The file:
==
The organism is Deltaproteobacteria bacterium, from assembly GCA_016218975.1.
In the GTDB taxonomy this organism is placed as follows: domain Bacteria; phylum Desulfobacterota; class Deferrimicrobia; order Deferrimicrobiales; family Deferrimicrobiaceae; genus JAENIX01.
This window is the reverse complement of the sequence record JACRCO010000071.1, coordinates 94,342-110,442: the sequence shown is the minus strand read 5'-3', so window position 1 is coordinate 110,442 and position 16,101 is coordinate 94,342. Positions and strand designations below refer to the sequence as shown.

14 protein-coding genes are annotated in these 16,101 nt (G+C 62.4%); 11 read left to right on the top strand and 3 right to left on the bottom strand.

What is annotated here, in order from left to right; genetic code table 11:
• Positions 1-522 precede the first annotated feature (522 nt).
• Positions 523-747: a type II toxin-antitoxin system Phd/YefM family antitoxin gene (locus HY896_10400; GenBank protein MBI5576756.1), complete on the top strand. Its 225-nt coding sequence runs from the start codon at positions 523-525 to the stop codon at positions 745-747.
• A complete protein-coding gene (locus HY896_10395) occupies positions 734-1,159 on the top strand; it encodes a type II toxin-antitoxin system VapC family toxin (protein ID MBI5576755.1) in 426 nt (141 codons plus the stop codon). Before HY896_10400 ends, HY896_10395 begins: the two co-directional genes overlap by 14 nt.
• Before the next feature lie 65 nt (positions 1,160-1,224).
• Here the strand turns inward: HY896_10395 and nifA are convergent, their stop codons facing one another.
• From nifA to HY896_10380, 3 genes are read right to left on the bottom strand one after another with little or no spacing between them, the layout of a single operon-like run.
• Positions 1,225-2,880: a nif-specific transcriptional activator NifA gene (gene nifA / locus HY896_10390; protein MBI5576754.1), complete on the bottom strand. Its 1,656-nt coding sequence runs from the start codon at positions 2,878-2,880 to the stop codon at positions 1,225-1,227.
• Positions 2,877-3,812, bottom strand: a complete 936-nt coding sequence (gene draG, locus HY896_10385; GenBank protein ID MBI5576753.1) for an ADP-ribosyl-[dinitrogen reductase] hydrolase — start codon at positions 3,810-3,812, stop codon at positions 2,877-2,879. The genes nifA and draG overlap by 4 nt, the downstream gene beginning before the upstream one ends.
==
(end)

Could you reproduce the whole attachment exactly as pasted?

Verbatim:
The organism is Deltaproteobacteria bacterium, from assembly GCA_016218975.1.
In the GTDB taxonomy this organism is placed as follows: domain Bacteria; phylum Desulfobacterota; class Deferrimicrobia; order Deferrimicrobiales; family Deferrimicrobiaceae; genus JAENIX01.
This window is the reverse complement of the sequence record JACRCO010000071.1, coordinates 94,342-110,442: the sequence shown is the minus strand read 5'-3', so window position 1 is coordinate 110,442 and position 16,101 is coordinate 94,342. Positions and strand designations below refer to the sequence as shown.

14 protein-coding genes are annotated in these 16,101 nt (G+C 62.4%); 11 read left to right on the top strand and 3 right to left on the bottom strand.

What is annotated here, in order from left to right; genetic code table 11:
• Positions 1-522 precede the first annotated feature (522 nt).
• Positions 523-747: a type II toxin-antitoxin system Phd/YefM family antitoxin gene (locus HY896_10400; GenBank protein MBI5576756.1), complete on the top strand. Its 225-nt coding sequence runs from the start codon at positions 523-525 to the stop codon at positions 745-747.
• A complete protein-coding gene (locus HY896_10395) occupies positions 734-1,159 on the top strand; it encodes a type II toxin-antitoxin system VapC family toxin (protein ID MBI5576755.1) in 426 nt (141 codons plus the stop codon). Before HY896_10400 ends, HY896_10395 begins: the two co-directional genes overlap by 14 nt.
• Before the next feature lie 65 nt (positions 1,160-1,224).
• Here the strand turns inward: HY896_10395 and nifA are convergent, their stop codons facing one another.
• From nifA to HY896_10380, 3 genes are read right to left on the bottom strand one after another with little or no spacing between them, the layout of a single operon-like run.
• Positions 1,225-2,880: a nif-specific transcriptional activator NifA gene (gene nifA / locus HY896_10390; protein MBI5576754.1), complete on the bottom strand. Its 1,656-nt coding sequence runs from the start codon at positions 2,878-2,880 to the stop codon at positions 1,225-1,227.
• Positions 2,877-3,812, bottom strand: a complete 936-nt coding sequence (gene draG, locus HY896_10385; GenBank protein ID MBI5576753.1) for an ADP-ribosyl-[dinitrogen reductase] hydrolase — start codon at positions 3,810-3,812, stop codon at positions 2,877-2,879. The genes nifA and draG overlap by 4 nt, the downstream gene beginning before the upstream one ends.